Plasma exchange as treatment for lawsone (henna) intoxication

Deborah Rund*, Tova Schaap, Nael Da'as, Dina Ben Yehuda, Joseph Kalish

*Corresponding author for this work

Research output: Contribution to journalArticlepeer-review

9 Scopus citations


Lawsone (2-hydroxy-1,4-naphthoquinone) is the active ingredient of Lawsonia alba, whose crushed leaves are known as henna, used as a hair and skin dye in many parts of the world. Accidental or deliberate ingestion of Lawsone has a high mortality rate (up to 31%) owing to rhabdomyolysis and renal failure. The authors report the first successful use of plasmapheresis as an adjunct to the treatment of these symptoms in a 69-year-old man who suffered severe symptoms of Lawsone poisoning due to inadvertent ingestion. Although most cases reported in the literature have been treated using supportive techniques, including hemodialysis, the high mortality despite these measures suggests that prompt plasma exchange may be a lifesaving technique for this syndrome.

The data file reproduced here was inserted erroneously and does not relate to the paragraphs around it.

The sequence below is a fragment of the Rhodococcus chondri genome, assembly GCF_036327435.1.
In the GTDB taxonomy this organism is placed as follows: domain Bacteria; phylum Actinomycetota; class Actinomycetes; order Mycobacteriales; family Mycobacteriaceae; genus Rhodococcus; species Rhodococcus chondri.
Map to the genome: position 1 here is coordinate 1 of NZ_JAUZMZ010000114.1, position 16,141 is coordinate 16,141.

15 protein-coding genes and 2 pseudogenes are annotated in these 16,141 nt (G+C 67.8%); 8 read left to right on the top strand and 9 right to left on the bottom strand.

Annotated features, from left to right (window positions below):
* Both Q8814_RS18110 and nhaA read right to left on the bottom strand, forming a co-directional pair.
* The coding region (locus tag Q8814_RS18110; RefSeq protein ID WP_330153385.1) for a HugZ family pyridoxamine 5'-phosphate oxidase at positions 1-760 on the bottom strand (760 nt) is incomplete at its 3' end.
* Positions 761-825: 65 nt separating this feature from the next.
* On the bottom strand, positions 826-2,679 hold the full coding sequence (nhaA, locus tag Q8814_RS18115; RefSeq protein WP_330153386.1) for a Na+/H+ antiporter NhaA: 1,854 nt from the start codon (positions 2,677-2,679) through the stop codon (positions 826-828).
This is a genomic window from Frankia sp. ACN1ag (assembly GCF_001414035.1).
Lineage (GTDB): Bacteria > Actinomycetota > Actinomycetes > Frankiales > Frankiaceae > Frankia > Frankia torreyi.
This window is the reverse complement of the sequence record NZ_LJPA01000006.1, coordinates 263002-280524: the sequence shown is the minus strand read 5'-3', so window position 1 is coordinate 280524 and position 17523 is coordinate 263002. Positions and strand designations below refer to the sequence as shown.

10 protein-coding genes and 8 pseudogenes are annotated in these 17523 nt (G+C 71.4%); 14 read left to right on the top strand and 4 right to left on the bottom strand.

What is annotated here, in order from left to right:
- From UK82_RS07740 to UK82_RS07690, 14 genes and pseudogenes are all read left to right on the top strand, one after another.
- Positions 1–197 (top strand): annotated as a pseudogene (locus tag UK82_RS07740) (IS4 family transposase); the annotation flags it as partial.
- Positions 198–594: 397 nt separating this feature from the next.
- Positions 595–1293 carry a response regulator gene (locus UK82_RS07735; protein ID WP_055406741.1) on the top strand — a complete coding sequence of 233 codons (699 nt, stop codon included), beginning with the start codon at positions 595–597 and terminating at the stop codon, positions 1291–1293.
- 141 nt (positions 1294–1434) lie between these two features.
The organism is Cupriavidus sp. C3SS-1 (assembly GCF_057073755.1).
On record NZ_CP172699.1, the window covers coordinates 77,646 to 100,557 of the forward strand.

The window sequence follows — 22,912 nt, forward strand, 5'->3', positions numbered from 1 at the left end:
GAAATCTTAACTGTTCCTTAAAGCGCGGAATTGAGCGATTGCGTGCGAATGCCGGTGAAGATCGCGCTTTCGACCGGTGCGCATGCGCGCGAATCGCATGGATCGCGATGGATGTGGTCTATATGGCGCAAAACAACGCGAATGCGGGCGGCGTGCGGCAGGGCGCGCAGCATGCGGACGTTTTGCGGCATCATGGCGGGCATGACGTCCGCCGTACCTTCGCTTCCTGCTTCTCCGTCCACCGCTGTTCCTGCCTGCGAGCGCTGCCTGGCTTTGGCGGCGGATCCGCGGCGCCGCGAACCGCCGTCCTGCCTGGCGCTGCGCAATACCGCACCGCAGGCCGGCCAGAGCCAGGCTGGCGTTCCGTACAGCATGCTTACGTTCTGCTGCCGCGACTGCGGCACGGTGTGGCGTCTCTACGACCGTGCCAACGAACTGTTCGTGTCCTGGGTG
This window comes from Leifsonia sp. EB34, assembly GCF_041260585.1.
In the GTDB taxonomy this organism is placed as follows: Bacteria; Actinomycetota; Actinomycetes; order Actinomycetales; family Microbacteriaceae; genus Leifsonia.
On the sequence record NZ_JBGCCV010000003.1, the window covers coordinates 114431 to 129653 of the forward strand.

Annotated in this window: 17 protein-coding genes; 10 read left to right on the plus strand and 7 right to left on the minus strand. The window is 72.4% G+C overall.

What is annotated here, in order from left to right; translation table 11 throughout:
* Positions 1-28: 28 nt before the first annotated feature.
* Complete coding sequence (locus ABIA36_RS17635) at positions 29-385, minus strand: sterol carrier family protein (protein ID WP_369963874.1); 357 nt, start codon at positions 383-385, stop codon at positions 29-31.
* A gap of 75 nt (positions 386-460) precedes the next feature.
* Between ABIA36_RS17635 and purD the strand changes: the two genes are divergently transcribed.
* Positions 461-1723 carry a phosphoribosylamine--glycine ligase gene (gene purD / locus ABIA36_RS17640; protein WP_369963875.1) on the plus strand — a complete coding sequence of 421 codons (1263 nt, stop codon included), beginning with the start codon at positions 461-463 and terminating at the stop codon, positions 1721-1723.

Original languageAmerican English
Pages (from-to)243-245
Number of pages3
JournalJournal of Clinical Apheresis
Issue number4
StatePublished - 2007
Externally publishedYes


  • Hemolysis
  • Henna
  • Lawsone
  • Plasmapheresis
  • Toxicology


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